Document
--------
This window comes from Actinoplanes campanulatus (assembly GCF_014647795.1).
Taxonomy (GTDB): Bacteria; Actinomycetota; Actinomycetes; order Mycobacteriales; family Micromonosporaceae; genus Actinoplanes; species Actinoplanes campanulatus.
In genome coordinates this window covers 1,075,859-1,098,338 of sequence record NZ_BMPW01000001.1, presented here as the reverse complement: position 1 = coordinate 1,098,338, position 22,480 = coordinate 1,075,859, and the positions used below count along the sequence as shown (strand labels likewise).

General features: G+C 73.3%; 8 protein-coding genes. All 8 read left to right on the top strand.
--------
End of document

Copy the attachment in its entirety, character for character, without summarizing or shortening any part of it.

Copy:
This window comes from Actinoplanes campanulatus (assembly GCF_014647795.1).
Taxonomy (GTDB): Bacteria; Actinomycetota; Actinomycetes; order Mycobacteriales; family Micromonosporaceae; genus Actinoplanes; species Actinoplanes campanulatus.
In genome coordinates this window covers 1,075,859-1,098,338 of sequence record NZ_BMPW01000001.1, presented here as the reverse complement: position 1 = coordinate 1,098,338, position 22,480 = coordinate 1,075,859, and the positions used below count along the sequence as shown (strand labels likewise).

General features: G+C 73.3%; 8 protein-coding genes. All 8 read left to right on the top strand.